The week-long Super Bowl internship program is an effective way to cultivate the next generation of talent, said Toro’s sports fields and grounds sales manager, Dale Getz, CSFM.

From the moment he reached New Jersey the Sunday preceding the Super Bowl, his turf-management professors were plenty understanding of his absences from class, he said, Lenz kept busy handling whatever tasks he was assigned at the practice and game-day fields. He spent one day doing only snow removal, another primarily painting.

And he took smart advantage of the continuous networking opportunities.

“I tried to interact with as many [professional groundskeepers] as I could during the week. It was really cool to meet George Toma.”

George, it turned out, wasn’t the only Toma on duty. His son, Ryan, took time off from his job as an airline pilot to lend a hand, too.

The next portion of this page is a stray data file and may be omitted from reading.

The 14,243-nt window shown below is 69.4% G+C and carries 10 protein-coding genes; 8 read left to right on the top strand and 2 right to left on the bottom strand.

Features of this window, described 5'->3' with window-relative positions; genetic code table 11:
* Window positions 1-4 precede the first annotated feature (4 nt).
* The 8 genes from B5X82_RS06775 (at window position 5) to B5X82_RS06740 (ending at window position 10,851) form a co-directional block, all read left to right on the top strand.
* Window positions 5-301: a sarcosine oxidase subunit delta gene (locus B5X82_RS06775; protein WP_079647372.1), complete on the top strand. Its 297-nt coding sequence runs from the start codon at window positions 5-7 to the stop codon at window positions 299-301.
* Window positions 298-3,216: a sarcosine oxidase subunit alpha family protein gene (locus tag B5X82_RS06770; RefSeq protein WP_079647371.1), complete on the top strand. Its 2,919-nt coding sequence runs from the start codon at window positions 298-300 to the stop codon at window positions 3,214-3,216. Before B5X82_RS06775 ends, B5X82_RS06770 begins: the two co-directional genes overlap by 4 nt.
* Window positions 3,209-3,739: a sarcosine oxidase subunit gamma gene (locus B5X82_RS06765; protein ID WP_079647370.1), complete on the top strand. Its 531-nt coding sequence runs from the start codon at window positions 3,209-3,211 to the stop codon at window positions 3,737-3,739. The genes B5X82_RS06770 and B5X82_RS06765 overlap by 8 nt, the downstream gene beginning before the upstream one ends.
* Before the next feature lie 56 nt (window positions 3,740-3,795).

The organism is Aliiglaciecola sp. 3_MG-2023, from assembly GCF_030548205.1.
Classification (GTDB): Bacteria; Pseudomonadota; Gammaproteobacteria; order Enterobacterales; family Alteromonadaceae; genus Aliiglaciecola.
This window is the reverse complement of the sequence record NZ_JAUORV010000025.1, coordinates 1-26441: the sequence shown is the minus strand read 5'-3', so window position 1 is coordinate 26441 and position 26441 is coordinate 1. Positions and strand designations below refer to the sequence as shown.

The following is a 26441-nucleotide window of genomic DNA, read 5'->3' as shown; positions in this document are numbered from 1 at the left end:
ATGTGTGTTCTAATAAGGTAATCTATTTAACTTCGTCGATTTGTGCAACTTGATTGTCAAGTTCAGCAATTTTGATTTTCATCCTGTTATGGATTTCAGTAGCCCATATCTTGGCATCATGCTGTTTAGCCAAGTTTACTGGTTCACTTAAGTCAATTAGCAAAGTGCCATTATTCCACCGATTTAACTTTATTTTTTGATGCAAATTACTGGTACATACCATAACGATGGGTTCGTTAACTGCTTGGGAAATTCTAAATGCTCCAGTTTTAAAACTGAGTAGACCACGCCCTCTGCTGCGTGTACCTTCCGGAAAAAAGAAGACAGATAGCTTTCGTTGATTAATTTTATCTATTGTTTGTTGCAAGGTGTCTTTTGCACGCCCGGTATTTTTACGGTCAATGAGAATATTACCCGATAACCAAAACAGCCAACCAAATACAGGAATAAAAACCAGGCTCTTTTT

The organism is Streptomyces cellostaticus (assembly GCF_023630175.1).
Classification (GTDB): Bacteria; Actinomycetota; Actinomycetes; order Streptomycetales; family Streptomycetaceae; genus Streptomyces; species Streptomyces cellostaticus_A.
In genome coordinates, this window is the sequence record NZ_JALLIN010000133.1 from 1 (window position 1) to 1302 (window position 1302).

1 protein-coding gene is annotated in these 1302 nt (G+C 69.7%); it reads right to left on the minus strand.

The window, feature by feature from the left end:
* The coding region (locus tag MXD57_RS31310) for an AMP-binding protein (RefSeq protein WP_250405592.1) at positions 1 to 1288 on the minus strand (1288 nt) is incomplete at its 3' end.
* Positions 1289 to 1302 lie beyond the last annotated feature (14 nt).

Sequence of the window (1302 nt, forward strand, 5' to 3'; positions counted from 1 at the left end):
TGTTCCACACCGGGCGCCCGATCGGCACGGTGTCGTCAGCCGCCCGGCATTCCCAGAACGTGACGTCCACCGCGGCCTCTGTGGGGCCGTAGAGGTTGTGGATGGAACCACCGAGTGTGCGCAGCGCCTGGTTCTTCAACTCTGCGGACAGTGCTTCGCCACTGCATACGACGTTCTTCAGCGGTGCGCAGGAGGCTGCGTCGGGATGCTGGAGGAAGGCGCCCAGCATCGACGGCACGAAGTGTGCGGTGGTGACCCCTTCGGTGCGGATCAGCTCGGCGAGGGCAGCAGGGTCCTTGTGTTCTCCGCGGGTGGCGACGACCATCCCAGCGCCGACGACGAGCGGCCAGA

As they departed the stadium hours after the game and after all the post-Super Bowl packing and clean-up was done before the snowstorm due Monday morning, the Tomas smiled.

For while Ryan’s dad now has a 48-year Super Bowl streak going, XLVIII marked a first for George, since none of the previous 47 had been played on a Feb. 2.

On the enormous, end zone scoreboards appeared the elder Toma’s likeness, along with the message, “Happy 85th Birthday, George.”

Despite the first outdoor, cold-weather Super Bowl’s failure to produce a single snowflake or hint of wintry pigskin magic, it was, for Toma and his colleagues, a singular experience.

Hillel Kuttler is a Baltimore-based journalist who writes regularly for the N.Y. Times. He may be reached at